This proposed rule has been determined to be not significant for purposes of Executive Order 12866.
The Council prepared an EA that discusses the environmental impacts that may result from implementation of this proposed rule. A copy of the EA is available from the Council (see ADDRESSES).
NMFS prepared an IRFA that describes the economic impact that this proposed rule, if adopted, would have on small entities. A complete copy of this analysis is available from the Council (see ADDRESSES). In the IRFA analysis NMFS considered a variety of seabird take mitigation alternatives that had a range of economic impacts on HI pelagic longline vessel owners and operators.
This proposed rule would potentially affect all 164 Hawaii pelagic longline fishery limited entry permit holders (114 of which were active in 1998). The proposed measures are expected to have at least a minor economic impact on vessel operators or owners because of the requirement for vessel operators to use seabird mitigation measures, including the requirement to carry and have ready dip nets, bolt cutters, pliers, and small knives. The actual economic impacts to individual permit holders for the entire range of proposed management measures is uncertain; it would depend on individual fishing vessel operating patterns, which seabird take mitigation measures are employed, and how vessel operators respond to the proposed new regulations. Direct costs to individual vessels for the range of fishery operational seabird take mitigation measures in the preferred alternative range from zero for night setting to $4,800 per year for the purchase and maintenance of towed deterrents. The non-operational measures (workshop attendance and careful release of live seabirds) are not anticipated to have significant economic impacts on fishery participants.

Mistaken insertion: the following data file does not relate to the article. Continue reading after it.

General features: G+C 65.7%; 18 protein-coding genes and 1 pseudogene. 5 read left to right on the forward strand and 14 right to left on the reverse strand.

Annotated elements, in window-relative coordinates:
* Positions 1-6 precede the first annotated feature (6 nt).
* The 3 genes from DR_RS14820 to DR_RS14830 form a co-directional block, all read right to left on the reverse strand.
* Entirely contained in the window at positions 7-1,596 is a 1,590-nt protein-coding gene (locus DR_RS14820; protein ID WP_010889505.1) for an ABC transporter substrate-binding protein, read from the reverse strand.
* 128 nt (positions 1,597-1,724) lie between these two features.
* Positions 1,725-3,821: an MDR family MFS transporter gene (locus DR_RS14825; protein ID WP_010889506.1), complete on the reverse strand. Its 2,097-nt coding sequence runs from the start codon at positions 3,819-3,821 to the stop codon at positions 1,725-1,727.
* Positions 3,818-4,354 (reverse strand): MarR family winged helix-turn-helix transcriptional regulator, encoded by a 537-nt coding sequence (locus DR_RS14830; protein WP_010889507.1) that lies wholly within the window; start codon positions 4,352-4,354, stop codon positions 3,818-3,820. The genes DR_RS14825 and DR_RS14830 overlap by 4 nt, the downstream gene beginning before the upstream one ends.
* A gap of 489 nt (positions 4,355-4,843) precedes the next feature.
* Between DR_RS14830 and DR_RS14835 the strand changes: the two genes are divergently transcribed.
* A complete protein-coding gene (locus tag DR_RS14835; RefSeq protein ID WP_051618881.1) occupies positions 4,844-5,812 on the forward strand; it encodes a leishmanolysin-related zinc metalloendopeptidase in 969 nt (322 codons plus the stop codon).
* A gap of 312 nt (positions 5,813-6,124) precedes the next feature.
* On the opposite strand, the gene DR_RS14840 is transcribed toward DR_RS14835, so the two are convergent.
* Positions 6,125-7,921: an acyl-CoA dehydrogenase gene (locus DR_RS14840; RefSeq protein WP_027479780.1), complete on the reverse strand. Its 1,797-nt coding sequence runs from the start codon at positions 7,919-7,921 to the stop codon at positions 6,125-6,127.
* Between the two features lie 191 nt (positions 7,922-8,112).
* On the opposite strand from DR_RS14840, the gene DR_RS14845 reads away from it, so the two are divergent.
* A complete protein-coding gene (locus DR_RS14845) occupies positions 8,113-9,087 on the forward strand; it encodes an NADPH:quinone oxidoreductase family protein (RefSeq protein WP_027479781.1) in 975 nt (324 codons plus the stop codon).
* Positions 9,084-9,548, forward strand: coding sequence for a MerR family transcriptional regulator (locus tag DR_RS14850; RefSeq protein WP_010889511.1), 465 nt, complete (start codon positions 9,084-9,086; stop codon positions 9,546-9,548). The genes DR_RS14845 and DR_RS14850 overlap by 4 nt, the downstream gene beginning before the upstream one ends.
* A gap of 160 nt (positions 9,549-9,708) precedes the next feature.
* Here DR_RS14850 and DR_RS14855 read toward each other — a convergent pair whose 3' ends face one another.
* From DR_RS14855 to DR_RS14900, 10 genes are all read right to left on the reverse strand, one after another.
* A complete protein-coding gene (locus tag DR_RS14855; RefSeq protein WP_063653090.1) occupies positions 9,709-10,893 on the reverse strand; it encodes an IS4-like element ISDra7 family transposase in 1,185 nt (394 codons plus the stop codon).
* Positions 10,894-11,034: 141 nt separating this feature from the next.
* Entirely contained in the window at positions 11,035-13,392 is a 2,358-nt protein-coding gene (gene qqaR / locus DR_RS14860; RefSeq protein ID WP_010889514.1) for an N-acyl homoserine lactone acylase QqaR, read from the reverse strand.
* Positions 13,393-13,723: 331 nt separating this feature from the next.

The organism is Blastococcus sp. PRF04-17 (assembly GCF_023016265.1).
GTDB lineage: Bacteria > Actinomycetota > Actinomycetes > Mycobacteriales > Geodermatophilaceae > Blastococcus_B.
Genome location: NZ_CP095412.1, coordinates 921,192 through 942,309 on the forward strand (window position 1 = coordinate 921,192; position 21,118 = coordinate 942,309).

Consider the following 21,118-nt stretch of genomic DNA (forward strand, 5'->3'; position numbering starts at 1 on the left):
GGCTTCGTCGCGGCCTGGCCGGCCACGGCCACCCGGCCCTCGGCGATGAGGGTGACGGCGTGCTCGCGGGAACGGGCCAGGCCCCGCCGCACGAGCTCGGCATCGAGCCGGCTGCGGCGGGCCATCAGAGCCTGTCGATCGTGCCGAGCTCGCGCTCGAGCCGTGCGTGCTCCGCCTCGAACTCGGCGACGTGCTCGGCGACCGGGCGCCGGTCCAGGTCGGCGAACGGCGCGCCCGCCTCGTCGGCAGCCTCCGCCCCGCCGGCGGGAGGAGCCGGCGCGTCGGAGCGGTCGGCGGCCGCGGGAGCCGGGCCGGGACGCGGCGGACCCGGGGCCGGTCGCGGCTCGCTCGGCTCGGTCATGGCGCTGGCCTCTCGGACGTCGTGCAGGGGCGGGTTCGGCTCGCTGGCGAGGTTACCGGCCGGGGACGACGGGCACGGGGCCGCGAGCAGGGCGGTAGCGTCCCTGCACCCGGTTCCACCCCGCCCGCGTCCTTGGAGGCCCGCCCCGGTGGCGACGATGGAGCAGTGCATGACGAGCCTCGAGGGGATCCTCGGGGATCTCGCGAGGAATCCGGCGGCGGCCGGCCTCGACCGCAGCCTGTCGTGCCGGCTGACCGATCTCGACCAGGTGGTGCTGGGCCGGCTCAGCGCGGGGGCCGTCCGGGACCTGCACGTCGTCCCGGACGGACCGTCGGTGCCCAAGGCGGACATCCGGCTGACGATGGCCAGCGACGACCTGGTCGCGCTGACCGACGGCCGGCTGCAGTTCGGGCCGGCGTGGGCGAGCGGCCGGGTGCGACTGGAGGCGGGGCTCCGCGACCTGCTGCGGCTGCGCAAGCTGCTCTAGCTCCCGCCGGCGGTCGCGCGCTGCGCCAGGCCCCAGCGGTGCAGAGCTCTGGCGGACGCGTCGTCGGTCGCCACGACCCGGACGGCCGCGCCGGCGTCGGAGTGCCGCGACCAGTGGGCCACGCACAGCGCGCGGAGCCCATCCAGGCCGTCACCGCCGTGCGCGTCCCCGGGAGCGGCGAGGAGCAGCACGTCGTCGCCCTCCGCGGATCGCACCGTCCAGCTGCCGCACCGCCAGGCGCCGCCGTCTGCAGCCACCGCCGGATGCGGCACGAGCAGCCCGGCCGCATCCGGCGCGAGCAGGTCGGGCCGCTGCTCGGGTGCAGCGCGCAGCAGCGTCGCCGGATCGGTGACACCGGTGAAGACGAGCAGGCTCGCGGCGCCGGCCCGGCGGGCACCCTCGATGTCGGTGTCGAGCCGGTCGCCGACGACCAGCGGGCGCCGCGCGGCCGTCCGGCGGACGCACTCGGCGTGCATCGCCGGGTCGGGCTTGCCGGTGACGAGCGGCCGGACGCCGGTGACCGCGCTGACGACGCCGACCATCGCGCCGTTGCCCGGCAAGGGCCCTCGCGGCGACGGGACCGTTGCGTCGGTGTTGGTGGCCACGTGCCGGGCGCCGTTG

The preferred alternative would mitigate sea bird take and minimize economic impacts on vessel operators by: (1) keeping all fishing areas open and (2) allowing vessel operators to choose which 2 seabird take mitigation methods to use when fishing north of 25° N. lat. based on their individual fishing vessel operations and at-sea conditions. Under this alternative it is likely that those vessels that already set at night (primarily pelagic longline vessels targeting swordfish) would adopt night setting as one of their 2 required seabird mitigation measures, while those vessels that already use line-setting machines (primarily pelagic longline vessels targeting tuna) would employ line setters and weighted branch lines as one of their 2 required seabird mitigation measures. In this manner, negative economic impacts that result from requirements to use seabird mitigation measures would be avoided and impacts on vessel operations and catch rates minimized.
There were 3 rejected alternatives. The first, a no action alternative, was rejected because it failed to meet the management objective of mitigating seabird takes in the pelagic longline fishery.
The second rejected alternative, in which the Council would specify which two or more seabird take mitigation measures would be employed by all HI pelagic longline vessels, was rejected because it did not allow fishermen flexibility to choose the most effective measures based on individual vessel operating conditions and at-sea conditions. The economic impacts would vary depending on which 2 specific mitigation methods the Council required. Night setting would have uneven revenue impacts (due to changes in catch rates) depending on the type of fish the vessel is targeting, while the other mitigation measures have unpredictable revenue impacts due to a lack of data. Direct costs to the pelagic longline fishery for the range of mitigation measures considered vary from zero (night setting) to $4,800 per year for the purchase and maintenance of towed deterrents.